Rumrunners & Pirates Ahoy

Ten years ago, I spent one summer travelling to Sooke, a pretty place in the southeast corner of Vancouver Island. I had decided to use it as a setting for a historical novel from the 1920’s. I’d read an old article in Raincoast Chronicles (Harbour Publishing, 1976) about a Canadian man named Bill Gillis who’d disappeared--likely been murdered--with his seventeen year old son, on their fishing boat, the Beryl G, and I was hooked (pun intended). It was one of those moments writers dream of ... intrigued by a flash that keeps on burnin'.

The Beryl G, empty and blood-splattered, was spotted by Chris Waters, the lighthouse keeper--of course there has to be a lighthouse keeper--of Stuart Island in the San Juans (American side). But the mens' bodies were never recovered.

I decided to weave these two tragic characters into my plot, along with some of the hows and whys of the time. I wrote the novel quite quickly and remember laughing hysterically through some of the scenes, as I read them back to a friend on the phone. Writer's euphoria, no doubt. And I remember receiving some favourable comments from a Vancouver publisher, but then, the manuscript got buried in a manilla envelope in my file drawer, and there it has remained. Until now. Perhaps, it’s being by the sea that’s awakened my curiosity, perhaps it’s working for the Coast Guard; perhaps it's just having the time to think. Whatever the reason, I’ve pulled out Rampage (working title) and am giving it another look.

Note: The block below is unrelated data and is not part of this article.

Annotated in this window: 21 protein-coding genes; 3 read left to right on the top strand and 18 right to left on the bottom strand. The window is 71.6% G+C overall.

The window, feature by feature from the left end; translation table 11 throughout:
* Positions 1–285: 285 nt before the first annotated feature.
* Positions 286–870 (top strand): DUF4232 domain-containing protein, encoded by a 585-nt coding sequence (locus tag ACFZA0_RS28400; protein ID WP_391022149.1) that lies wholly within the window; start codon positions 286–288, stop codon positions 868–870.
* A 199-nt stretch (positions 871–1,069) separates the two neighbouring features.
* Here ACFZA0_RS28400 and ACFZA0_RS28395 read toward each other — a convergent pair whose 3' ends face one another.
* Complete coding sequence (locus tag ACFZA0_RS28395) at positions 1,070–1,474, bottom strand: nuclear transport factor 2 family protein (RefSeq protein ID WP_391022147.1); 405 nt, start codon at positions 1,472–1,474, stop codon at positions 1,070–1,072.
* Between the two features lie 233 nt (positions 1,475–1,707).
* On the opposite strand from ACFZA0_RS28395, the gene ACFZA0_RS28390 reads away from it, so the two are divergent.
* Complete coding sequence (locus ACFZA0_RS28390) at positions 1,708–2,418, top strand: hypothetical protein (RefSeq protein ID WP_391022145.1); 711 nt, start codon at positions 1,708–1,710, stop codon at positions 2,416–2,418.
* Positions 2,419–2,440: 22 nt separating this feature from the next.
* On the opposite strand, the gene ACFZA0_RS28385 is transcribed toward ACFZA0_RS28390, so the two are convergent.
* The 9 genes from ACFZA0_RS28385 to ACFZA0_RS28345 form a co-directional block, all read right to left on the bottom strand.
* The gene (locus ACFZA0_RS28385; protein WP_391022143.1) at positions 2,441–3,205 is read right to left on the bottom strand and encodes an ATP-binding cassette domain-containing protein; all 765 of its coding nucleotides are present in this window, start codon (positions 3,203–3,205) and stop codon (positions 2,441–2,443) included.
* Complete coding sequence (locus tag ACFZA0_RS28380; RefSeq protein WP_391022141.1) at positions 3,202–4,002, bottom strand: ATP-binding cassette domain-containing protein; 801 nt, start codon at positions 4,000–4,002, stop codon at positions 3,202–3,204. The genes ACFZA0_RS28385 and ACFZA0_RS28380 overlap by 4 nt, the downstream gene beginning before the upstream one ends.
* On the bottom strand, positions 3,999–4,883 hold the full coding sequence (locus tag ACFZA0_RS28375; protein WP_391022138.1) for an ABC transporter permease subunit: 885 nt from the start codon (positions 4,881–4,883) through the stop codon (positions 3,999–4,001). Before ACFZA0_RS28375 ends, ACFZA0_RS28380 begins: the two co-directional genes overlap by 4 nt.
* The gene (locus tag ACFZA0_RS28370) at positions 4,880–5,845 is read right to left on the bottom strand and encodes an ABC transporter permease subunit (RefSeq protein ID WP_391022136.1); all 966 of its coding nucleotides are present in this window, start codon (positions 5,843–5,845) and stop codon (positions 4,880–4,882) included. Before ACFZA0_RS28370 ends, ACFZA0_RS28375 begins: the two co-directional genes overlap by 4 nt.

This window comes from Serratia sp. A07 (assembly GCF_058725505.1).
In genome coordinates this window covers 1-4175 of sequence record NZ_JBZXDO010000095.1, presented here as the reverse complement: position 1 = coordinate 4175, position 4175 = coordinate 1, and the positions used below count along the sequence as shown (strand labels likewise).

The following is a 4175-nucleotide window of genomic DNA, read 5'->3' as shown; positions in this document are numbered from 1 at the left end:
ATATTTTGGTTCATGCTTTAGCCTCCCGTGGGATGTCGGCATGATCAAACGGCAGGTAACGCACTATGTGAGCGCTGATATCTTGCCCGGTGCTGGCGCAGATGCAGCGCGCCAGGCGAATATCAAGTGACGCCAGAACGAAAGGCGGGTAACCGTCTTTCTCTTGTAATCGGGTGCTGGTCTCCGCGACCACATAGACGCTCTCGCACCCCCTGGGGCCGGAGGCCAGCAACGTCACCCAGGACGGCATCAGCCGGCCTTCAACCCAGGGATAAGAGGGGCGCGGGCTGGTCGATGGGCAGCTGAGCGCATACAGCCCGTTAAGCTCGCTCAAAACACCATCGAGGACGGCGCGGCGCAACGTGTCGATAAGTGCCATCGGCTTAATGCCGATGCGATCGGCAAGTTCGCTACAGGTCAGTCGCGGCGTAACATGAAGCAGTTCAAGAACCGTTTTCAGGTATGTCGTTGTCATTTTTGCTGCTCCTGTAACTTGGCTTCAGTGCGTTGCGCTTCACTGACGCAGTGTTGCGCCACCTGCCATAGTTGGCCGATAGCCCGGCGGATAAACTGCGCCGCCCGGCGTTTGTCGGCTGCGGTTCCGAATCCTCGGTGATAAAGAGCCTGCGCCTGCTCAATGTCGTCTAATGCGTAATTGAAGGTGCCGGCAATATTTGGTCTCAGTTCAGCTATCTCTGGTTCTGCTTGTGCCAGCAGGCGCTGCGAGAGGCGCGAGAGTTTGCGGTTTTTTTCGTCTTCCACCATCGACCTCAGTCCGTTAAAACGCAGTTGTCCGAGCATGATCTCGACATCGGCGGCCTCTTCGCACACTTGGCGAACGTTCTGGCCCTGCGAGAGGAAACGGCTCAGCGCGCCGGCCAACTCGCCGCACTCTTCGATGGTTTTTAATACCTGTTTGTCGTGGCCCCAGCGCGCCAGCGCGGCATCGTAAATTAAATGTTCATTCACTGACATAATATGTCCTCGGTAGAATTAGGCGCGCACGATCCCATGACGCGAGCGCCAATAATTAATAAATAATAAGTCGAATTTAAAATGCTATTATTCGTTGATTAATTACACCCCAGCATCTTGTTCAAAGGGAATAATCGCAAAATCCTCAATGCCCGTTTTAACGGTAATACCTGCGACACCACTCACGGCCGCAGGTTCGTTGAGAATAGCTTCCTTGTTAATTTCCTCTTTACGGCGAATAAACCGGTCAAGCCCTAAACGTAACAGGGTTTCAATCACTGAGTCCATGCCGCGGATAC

The Beryl G in Victoria Harbour 1924 (courtesy of KNOW BC)

The Coast Guard was busy in those days with rum-runners and pirates. On January 16th, 1920, the US Congress had passed the Volstead Act, prohibiting the sale of liquor across the United States. Fortunately for American drinkers, the very next year, the Canadian province of British Columbia revoked their prohibition laws. This made it legal to brew, buy, and sell liquor in BC. The liquor was run south by a swift fleet of Canadian yachts, schooners, and steamers, whose captains made fistfuls of cash. It was even legal for these Canadians to carry liquor across the border by boat, as long as they paid the $20/case export duty when they cleared customs, and as long as they weren’t hauling moonshine. Both Vancouver and Victoria had “rum rows” where these rumrunning ships were berthed in between runs. 

With all that liquor running down the West Coast, pirates soon got into the act. They'd target and overtake a vessel, deal with her crew, and steal her load. And this, unfortunately, is what happened to poor Captain Gillis and his son, Bill. 

Is there a novel in there? You bet.

--convalescing near Comox, BC


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